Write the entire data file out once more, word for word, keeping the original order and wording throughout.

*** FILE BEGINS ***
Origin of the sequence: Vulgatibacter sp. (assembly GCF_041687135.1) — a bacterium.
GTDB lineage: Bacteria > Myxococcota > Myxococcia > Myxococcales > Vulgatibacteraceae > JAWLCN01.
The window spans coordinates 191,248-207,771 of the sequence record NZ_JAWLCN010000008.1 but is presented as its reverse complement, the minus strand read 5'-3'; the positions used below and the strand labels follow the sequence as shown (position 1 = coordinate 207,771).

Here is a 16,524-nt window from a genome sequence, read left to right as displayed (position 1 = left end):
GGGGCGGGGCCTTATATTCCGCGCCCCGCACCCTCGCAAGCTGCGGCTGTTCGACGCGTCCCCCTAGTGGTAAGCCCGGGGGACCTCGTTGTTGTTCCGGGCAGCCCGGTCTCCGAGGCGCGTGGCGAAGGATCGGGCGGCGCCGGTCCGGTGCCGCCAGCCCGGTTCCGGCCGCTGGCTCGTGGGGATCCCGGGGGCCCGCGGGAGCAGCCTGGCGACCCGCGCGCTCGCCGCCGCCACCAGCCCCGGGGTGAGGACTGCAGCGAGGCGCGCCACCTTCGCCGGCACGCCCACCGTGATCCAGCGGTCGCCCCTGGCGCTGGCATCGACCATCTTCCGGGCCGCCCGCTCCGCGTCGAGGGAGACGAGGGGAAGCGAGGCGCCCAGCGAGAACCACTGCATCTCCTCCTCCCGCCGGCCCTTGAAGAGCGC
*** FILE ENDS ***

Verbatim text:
Origin of the sequence: Vulgatibacter sp. (assembly GCF_041687135.1) — a bacterium.
GTDB lineage: Bacteria > Myxococcota > Myxococcia > Myxococcales > Vulgatibacteraceae > JAWLCN01.
The window spans coordinates 191,248-207,771 of the sequence record NZ_JAWLCN010000008.1 but is presented as its reverse complement, the minus strand read 5'-3'; the positions used below and the strand labels follow the sequence as shown (position 1 = coordinate 207,771).

Here is a 16,524-nt window from a genome sequence, read left to right as displayed (position 1 = left end):
GGGGCGGGGCCTTATATTCCGCGCCCCGCACCCTCGCAAGCTGCGGCTGTTCGACGCGTCCCCCTAGTGGTAAGCCCGGGGGACCTCGTTGTTGTTCCGGGCAGCCCGGTCTCCGAGGCGCGTGGCGAAGGATCGGGCGGCGCCGGTCCGGTGCCGCCAGCCCGGTTCCGGCCGCTGGCTCGTGGGGATCCCGGGGGCCCGCGGGAGCAGCCTGGCGACCCGCGCGCTCGCCGCCGCCACCAGCCCCGGGGTGAGGACTGCAGCGAGGCGCGCCACCTTCGCCGGCACGCCCACCGTGATCCAGCGGTCGCCCCTGGCGCTGGCATCGACCATCTTCCGGGCCGCCCGCTCCGCGTCGAGGGAGACGAGGGGAAGCGAGGCGCCCAGCGAGAACCACTGCATCTCCTCCTCCCGCCGGCCCTTGAAGAGCGC